90/50: Joel Grey Celebrates His Birthday and the Anniversary of Cabaret
Today — Monday, April 11 — Broadway legend Joel Grey marks his 90th birthday. At the same time, two of his best-known projects, the film of Cabaret (which earned him an Oscar) and the revival of Chicago (where he originated the role of Amos), are marking their 50th and 25th anniversary years, respectively. To commemorate the occasions, we're taking a walk down memory lane, led by Grey himself.
This conversation has been condensed and edited for clarity.
Happy 90th birthday! How do you feel?
It's bizarre. It feels like an out-of-body experience. I know it's just some crazy number, 90. But I didn't have it in my front burner.
You never would have known this, but I proposed to my wife after we saw Fiddler in Yiddish in Battery Park. We both really loved that production, so it had to factor into it somehow. And thank you.
Come on! I love that. That's the best news today. I'm honored.
Your birthday coincides with the 50th anniversary of the release of Cabaret. I just watched it again recently and I still marvel at how they kept the essence of the show while completely reworking the story.
Right. They totally rethought the narrative for the movie, and it was right. It was time to make a "new" movie musical.
How did you get involved with the show itself, and were you automatically cast in the film?
There were no auditions. Hal Prince and I knew each other. He had seen me in Stop the World, I Want to Get Off and I was in a kind of clownish, white-face makeup. So, I think he went there in his head. But this was quite different. Fosse didn't want me for the movie. Fosse was not enthusiastic about Joel Grey, but everybody else was. When it came time to making a decision, and the producers said, "Today's the day," Bob Fosse said, "Well, it's either Joel Grey or me." Then the producer said,"Then it's Joel Grey." And we had to live with that for the shoot.
What does that mean?
Well, knowing that he saw it another way, and we're in Germany…It was tricky. The only thing I can think of…he was a wonderful performer, too. Maybe he thought of himself for the part. Nobody's ever spoken, since then, of what he had in mind with another actor.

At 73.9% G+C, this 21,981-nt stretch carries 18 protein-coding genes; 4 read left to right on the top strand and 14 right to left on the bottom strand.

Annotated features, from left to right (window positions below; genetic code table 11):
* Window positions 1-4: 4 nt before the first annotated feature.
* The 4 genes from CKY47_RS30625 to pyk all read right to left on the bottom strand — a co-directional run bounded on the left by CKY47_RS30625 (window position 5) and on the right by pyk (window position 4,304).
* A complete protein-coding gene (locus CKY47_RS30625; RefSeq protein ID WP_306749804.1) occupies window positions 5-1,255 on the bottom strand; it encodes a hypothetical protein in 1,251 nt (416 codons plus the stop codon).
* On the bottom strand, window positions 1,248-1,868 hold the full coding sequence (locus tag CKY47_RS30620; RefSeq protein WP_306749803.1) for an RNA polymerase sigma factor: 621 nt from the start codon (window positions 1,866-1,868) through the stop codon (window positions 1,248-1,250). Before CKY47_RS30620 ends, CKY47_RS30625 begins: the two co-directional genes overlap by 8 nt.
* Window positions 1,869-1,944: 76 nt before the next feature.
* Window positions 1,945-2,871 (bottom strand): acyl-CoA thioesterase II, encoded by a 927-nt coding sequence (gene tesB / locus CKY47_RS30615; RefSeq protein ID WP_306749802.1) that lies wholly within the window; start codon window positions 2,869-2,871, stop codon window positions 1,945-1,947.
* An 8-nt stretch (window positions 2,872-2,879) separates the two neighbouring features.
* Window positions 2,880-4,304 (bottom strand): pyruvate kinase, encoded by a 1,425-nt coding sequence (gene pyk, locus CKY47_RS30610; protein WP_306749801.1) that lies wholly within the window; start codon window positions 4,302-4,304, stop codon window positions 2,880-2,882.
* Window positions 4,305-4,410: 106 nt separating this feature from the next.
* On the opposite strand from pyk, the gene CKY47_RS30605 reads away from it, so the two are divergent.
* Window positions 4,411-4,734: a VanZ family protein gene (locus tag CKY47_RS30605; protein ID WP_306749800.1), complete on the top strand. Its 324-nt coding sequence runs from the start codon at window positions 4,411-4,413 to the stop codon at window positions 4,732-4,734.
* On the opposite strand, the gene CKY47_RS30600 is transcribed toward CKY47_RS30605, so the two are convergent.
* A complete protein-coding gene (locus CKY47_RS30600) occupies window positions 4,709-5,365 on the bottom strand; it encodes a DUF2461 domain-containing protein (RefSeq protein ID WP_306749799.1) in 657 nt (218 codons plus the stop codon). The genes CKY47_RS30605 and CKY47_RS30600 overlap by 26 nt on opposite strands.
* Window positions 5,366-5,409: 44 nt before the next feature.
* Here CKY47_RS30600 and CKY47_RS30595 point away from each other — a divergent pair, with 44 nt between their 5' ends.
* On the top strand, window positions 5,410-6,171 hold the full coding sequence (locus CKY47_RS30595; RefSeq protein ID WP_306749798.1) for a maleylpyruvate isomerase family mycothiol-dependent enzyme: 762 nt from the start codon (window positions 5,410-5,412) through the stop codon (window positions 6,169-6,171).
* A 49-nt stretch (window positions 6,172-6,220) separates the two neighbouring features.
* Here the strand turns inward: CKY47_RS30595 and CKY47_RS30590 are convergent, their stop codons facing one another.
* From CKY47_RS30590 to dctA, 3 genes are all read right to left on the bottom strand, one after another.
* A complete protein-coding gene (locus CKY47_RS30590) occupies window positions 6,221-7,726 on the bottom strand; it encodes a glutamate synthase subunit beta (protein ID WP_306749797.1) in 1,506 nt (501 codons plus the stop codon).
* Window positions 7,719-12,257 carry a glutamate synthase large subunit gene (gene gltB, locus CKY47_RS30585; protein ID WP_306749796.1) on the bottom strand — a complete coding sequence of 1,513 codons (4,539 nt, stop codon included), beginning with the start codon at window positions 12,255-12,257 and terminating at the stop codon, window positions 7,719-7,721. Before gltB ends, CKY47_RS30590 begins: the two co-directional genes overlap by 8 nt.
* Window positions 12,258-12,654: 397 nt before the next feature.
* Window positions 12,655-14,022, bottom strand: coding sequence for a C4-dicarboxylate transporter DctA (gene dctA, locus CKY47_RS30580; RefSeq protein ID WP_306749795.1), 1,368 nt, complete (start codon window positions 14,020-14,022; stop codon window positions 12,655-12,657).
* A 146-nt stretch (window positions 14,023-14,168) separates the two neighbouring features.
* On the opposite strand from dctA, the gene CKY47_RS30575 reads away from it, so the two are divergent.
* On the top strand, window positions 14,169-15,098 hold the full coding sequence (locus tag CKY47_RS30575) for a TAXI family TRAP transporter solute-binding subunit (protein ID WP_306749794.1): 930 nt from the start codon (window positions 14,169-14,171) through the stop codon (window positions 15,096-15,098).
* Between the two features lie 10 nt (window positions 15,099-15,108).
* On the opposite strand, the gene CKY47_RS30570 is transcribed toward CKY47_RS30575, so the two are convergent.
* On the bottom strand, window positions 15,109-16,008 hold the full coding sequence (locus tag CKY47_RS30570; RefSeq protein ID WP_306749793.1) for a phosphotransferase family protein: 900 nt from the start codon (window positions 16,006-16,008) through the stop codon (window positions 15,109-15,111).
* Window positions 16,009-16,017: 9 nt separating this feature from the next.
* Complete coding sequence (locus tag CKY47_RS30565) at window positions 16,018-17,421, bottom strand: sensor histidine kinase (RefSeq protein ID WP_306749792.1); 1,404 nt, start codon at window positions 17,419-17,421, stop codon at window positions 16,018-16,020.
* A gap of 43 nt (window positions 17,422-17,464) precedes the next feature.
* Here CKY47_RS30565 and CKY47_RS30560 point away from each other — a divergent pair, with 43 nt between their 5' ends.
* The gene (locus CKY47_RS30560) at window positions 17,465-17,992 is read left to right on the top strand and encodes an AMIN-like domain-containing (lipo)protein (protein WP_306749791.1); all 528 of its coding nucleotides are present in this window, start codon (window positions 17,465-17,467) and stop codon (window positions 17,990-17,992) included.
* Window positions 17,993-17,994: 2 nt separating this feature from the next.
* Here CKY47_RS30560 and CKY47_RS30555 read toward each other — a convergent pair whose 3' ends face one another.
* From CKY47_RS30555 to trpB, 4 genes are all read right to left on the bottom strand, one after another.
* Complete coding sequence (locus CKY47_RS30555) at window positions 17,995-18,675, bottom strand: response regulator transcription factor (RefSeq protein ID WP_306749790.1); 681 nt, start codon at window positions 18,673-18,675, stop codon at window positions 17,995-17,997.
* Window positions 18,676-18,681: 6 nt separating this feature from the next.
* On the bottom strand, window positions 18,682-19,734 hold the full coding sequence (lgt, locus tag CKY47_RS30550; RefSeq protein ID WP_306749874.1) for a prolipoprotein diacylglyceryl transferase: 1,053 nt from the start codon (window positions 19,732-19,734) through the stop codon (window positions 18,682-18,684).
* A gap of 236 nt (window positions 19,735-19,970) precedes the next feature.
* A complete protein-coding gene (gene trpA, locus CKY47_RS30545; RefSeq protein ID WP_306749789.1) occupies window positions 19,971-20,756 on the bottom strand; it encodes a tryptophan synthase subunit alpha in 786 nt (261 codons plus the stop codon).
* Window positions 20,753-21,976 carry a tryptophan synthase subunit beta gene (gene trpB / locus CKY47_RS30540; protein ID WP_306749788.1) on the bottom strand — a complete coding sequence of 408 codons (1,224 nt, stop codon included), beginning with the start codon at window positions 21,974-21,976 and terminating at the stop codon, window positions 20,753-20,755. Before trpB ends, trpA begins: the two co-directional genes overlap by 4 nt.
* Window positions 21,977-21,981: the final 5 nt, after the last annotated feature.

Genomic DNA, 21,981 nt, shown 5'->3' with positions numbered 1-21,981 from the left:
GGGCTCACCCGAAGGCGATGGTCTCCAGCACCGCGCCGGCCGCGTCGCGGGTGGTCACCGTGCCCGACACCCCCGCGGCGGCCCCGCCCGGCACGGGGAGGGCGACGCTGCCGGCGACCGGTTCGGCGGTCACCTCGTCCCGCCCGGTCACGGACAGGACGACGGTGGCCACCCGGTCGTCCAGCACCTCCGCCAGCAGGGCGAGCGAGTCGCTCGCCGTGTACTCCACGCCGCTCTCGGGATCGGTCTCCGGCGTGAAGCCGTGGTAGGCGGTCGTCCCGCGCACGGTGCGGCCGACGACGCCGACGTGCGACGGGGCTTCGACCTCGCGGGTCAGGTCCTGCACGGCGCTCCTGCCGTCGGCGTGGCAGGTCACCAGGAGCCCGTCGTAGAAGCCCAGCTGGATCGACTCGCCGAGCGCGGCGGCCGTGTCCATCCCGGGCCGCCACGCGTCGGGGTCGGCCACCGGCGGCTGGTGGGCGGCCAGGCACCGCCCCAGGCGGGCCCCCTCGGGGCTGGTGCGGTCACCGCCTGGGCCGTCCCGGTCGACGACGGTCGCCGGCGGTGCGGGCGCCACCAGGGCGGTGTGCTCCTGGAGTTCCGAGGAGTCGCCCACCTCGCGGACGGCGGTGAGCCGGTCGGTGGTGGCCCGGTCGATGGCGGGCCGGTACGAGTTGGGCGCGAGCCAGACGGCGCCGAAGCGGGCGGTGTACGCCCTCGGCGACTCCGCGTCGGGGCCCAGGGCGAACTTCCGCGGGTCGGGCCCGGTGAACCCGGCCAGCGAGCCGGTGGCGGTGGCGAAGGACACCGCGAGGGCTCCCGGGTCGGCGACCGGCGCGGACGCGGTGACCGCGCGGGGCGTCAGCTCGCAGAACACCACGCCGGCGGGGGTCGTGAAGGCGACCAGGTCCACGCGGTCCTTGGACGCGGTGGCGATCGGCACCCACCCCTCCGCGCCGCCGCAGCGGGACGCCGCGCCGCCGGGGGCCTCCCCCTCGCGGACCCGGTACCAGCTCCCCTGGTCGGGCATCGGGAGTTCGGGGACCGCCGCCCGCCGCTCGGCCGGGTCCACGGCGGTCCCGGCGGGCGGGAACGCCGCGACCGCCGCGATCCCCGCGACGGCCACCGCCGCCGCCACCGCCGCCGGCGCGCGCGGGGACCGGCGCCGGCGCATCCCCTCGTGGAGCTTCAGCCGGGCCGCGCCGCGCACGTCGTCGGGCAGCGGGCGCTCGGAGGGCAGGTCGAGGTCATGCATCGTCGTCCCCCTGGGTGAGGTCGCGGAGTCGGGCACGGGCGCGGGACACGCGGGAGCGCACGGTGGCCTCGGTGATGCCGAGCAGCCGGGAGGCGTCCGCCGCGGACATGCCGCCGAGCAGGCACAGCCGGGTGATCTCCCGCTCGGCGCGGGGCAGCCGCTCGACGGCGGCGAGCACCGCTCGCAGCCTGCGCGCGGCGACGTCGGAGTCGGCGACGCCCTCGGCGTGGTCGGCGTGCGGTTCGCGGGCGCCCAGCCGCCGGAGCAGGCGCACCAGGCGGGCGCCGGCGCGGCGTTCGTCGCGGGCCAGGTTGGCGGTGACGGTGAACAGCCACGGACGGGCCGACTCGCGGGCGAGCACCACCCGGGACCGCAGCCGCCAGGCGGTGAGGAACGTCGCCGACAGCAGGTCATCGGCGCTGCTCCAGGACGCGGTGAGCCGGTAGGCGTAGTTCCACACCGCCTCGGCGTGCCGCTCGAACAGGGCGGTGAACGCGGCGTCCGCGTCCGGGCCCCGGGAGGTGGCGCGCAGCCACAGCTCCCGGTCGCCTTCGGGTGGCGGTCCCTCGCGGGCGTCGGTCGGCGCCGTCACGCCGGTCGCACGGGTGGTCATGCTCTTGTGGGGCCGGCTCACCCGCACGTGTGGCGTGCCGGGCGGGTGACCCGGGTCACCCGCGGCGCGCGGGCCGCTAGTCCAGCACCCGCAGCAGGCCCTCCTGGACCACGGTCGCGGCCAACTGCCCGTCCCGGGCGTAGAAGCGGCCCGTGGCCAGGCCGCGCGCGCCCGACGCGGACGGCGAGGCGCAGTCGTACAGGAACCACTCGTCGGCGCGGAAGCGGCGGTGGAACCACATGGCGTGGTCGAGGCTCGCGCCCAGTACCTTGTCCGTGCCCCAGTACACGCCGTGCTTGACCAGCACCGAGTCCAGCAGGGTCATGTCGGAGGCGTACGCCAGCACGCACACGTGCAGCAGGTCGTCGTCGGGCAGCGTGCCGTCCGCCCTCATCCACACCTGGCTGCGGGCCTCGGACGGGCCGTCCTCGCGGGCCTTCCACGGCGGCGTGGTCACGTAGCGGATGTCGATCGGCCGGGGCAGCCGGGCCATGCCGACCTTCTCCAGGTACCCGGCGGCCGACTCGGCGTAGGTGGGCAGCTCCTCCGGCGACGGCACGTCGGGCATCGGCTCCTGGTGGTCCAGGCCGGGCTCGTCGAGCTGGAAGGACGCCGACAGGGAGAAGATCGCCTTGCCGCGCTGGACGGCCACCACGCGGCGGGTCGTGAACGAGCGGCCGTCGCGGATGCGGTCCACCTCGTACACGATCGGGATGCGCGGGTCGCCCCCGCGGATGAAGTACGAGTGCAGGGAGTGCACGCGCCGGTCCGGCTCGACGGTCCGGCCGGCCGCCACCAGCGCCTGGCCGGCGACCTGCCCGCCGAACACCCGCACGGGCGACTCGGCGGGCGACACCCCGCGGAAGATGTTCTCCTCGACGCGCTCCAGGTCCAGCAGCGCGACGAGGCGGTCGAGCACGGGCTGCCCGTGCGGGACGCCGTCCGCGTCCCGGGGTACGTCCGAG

But the results were there. You got the Oscar.
That's true! That was supreme. It was a wonderful moment when Diana Ross said, "And the winner is Joel Grey!" Hooray for Hollywood!
What was Oscar night like?
Oh, I was sure Al Pacino would win. He was, too! [laughs]
I want to talk about a different Kander and Ebb show — Chicago — that celebrated its 25th anniversary on Broadway in the fall. What was your favorite memory of doing the show?
My favorite memory working on Chicago was standing backstage opening night at City Center and hearing the ovation after the opening number. The opening number stopped the show. And the next number stopped the show. And the next number stopped the show. I looked at Jimmy Naughton and I said, "OK, the people have spoken!" It was shocking and thrilling and satisfying.
Did you have dream roles as a younger actor?
Everybody kept telling me I needed to play Richard III. It's a good, very dark, rich character. But it just didn't happen.
Do you look back and say there are things that you wish you had done?
I don't think so. I've been so fortunate. It would be piggy of me.
When younger performers ask you for advice on longevity in this business, what do you say?
Oh, don't do it. No, no. Make sure that it is the most important thing in the world to you. Otherwise, don't bother. It's so hard and demanding.
Do you have a favorite project?
Fiddler has to be among the top. It was a great experience and it needed to have a bigger life. And it may yet. I'm hoping we get to do it in Los Angeles, and they're also talking about a tour. And it was not something that I was necessarily prepared for. I didn't speak Yiddish. But I knew what that story was about, in my bones. So that's what really animated me and made it so powerful. I had to tell that story.